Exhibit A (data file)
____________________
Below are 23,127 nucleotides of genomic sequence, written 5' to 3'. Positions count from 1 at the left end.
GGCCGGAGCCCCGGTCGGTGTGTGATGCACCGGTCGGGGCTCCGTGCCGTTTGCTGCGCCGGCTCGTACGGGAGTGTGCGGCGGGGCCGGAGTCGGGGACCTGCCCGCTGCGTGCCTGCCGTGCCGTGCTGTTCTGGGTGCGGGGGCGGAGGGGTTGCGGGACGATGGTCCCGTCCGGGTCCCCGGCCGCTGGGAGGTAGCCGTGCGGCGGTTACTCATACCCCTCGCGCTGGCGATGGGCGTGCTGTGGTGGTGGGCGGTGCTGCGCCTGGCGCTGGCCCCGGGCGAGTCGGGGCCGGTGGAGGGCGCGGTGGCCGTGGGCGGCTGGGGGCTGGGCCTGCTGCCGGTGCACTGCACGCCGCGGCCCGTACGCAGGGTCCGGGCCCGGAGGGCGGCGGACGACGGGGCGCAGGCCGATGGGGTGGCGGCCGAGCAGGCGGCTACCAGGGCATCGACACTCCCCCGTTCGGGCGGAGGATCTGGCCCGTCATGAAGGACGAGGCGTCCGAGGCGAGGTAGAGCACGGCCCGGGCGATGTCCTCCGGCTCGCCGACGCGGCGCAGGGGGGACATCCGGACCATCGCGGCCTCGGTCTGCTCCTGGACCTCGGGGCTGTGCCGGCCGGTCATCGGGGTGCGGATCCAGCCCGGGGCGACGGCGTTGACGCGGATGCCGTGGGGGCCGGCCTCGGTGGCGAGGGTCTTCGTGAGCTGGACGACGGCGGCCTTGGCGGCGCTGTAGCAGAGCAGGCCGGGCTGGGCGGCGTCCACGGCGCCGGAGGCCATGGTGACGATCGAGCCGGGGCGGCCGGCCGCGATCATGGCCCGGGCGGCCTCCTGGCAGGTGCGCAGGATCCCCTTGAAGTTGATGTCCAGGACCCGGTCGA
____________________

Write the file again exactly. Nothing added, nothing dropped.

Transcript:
Below are 23,127 nucleotides of genomic sequence, written 5' to 3'. Positions count from 1 at the left end.
GGCCGGAGCCCCGGTCGGTGTGTGATGCACCGGTCGGGGCTCCGTGCCGTTTGCTGCGCCGGCTCGTACGGGAGTGTGCGGCGGGGCCGGAGTCGGGGACCTGCCCGCTGCGTGCCTGCCGTGCCGTGCTGTTCTGGGTGCGGGGGCGGAGGGGTTGCGGGACGATGGTCCCGTCCGGGTCCCCGGCCGCTGGGAGGTAGCCGTGCGGCGGTTACTCATACCCCTCGCGCTGGCGATGGGCGTGCTGTGGTGGTGGGCGGTGCTGCGCCTGGCGCTGGCCCCGGGCGAGTCGGGGCCGGTGGAGGGCGCGGTGGCCGTGGGCGGCTGGGGGCTGGGCCTGCTGCCGGTGCACTGCACGCCGCGGCCCGTACGCAGGGTCCGGGCCCGGAGGGCGGCGGACGACGGGGCGCAGGCCGATGGGGTGGCGGCCGAGCAGGCGGCTACCAGGGCATCGACACTCCCCCGTTCGGGCGGAGGATCTGGCCCGTCATGAAGGACGAGGCGTCCGAGGCGAGGTAGAGCACGGCCCGGGCGATGTCCTCCGGCTCGCCGACGCGGCGCAGGGGGGACATCCGGACCATCGCGGCCTCGGTCTGCTCCTGGACCTCGGGGCTGTGCCGGCCGGTCATCGGGGTGCGGATCCAGCCCGGGGCGACGGCGTTGACGCGGATGCCGTGGGGGCCGGCCTCGGTGGCGAGGGTCTTCGTGAGCTGGACGACGGCGGCCTTGGCGGCGCTGTAGCAGAGCAGGCCGGGCTGGGCGGCGTCCACGGCGCCGGAGGCCATGGTGACGATCGAGCCGGGGCGGCCGGCCGCGATCATGGCCCGGGCGGCCTCCTGGCAGGTGCGCAGGATCCCCTTGAAGTTGATGTCCAGGACCCGGTCGA